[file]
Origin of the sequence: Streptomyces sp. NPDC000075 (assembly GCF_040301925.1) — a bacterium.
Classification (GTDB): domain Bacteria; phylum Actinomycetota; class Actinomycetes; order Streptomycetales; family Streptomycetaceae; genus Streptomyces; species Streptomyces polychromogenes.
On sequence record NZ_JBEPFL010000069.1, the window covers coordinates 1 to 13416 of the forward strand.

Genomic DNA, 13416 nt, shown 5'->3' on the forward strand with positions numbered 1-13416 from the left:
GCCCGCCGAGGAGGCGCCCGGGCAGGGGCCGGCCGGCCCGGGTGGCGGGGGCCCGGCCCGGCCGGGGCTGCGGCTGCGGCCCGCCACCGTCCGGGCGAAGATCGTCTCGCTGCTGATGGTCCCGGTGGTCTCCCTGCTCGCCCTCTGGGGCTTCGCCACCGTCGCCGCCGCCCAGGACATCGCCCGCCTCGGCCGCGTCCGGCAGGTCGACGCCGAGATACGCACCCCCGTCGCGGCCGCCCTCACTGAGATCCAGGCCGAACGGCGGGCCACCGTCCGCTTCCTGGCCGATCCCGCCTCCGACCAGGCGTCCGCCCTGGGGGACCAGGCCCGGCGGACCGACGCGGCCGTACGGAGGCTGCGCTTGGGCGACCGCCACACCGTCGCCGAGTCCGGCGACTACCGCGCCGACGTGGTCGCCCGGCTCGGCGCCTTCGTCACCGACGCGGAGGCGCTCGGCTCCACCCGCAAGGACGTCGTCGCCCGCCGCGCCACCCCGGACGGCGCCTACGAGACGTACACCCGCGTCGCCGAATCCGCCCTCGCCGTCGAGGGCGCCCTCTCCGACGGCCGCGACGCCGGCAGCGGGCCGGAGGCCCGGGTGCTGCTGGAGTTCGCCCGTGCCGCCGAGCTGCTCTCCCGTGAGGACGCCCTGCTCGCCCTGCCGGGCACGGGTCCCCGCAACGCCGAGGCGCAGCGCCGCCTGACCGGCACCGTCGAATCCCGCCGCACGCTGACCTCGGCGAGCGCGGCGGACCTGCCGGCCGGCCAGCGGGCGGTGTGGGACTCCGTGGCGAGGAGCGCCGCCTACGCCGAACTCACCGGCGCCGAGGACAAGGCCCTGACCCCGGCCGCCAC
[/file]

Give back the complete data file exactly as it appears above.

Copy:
Origin of the sequence: Streptomyces sp. NPDC000075 (assembly GCF_040301925.1) — a bacterium.
Classification (GTDB): domain Bacteria; phylum Actinomycetota; class Actinomycetes; order Streptomycetales; family Streptomycetaceae; genus Streptomyces; species Streptomyces polychromogenes.
On sequence record NZ_JBEPFL010000069.1, the window covers coordinates 1 to 13416 of the forward strand.

Genomic DNA, 13416 nt, shown 5'->3' on the forward strand with positions numbered 1-13416 from the left:
GCCCGCCGAGGAGGCGCCCGGGCAGGGGCCGGCCGGCCCGGGTGGCGGGGGCCCGGCCCGGCCGGGGCTGCGGCTGCGGCCCGCCACCGTCCGGGCGAAGATCGTCTCGCTGCTGATGGTCCCGGTGGTCTCCCTGCTCGCCCTCTGGGGCTTCGCCACCGTCGCCGCCGCCCAGGACATCGCCCGCCTCGGCCGCGTCCGGCAGGTCGACGCCGAGATACGCACCCCCGTCGCGGCCGCCCTCACTGAGATCCAGGCCGAACGGCGGGCCACCGTCCGCTTCCTGGCCGATCCCGCCTCCGACCAGGCGTCCGCCCTGGGGGACCAGGCCCGGCGGACCGACGCGGCCGTACGGAGGCTGCGCTTGGGCGACCGCCACACCGTCGCCGAGTCCGGCGACTACCGCGCCGACGTGGTCGCCCGGCTCGGCGCCTTCGTCACCGACGCGGAGGCGCTCGGCTCCACCCGCAAGGACGTCGTCGCCCGCCGCGCCACCCCGGACGGCGCCTACGAGACGTACACCCGCGTCGCCGAATCCGCCCTCGCCGTCGAGGGCGCCCTCTCCGACGGCCGCGACGCCGGCAGCGGGCCGGAGGCCCGGGTGCTGCTGGAGTTCGCCCGTGCCGCCGAGCTGCTCTCCCGTGAGGACGCCCTGCTCGCCCTGCCGGGCACGGGTCCCCGCAACGCCGAGGCGCAGCGCCGCCTGACCGGCACCGTCGAATCCCGCCGCACGCTGACCTCGGCGAGCGCGGCGGACCTGCCGGCCGGCCAGCGGGCGGTGTGGGACTCCGTGGCGAGGAGCGCCGCCTACGCCGAACTCACCGGCGCCGAGGACAAGGCCCTGACCCCGGCCGCCAC